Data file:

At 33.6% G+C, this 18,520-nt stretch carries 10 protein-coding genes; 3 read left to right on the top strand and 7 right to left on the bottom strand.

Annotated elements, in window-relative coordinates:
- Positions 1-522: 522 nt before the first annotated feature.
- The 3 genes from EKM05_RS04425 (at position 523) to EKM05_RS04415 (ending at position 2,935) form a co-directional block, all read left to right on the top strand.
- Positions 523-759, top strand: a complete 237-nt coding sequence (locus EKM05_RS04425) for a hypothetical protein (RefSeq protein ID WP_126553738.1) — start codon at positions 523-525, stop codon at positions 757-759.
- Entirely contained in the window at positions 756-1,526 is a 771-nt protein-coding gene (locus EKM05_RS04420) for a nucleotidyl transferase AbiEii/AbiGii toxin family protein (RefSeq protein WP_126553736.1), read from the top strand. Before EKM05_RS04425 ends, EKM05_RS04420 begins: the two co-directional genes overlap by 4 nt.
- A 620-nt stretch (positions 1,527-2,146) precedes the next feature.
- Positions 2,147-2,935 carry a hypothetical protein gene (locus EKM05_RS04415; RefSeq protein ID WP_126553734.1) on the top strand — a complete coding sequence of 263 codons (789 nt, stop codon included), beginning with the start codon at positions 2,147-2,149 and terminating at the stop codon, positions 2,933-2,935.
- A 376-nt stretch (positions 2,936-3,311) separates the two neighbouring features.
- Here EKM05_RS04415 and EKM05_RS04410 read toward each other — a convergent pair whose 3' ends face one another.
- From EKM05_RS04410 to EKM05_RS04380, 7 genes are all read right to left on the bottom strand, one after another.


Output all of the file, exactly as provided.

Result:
At 33.6% G+C, this 18,520-nt stretch carries 10 protein-coding genes; 3 read left to right on the top strand and 7 right to left on the bottom strand.

Annotated elements, in window-relative coordinates:
- Positions 1-522: 522 nt before the first annotated feature.
- The 3 genes from EKM05_RS04425 (at position 523) to EKM05_RS04415 (ending at position 2,935) form a co-directional block, all read left to right on the top strand.
- Positions 523-759, top strand: a complete 237-nt coding sequence (locus EKM05_RS04425) for a hypothetical protein (RefSeq protein ID WP_126553738.1) — start codon at positions 523-525, stop codon at positions 757-759.
- Entirely contained in the window at positions 756-1,526 is a 771-nt protein-coding gene (locus EKM05_RS04420) for a nucleotidyl transferase AbiEii/AbiGii toxin family protein (RefSeq protein WP_126553736.1), read from the top strand. Before EKM05_RS04425 ends, EKM05_RS04420 begins: the two co-directional genes overlap by 4 nt.
- A 620-nt stretch (positions 1,527-2,146) precedes the next feature.
- Positions 2,147-2,935 carry a hypothetical protein gene (locus EKM05_RS04415; RefSeq protein ID WP_126553734.1) on the top strand — a complete coding sequence of 263 codons (789 nt, stop codon included), beginning with the start codon at positions 2,147-2,149 and terminating at the stop codon, positions 2,933-2,935.
- A 376-nt stretch (positions 2,936-3,311) separates the two neighbouring features.
- Here EKM05_RS04415 and EKM05_RS04410 read toward each other — a convergent pair whose 3' ends face one another.
- From EKM05_RS04410 to EKM05_RS04380, 7 genes are all read right to left on the bottom strand, one after another.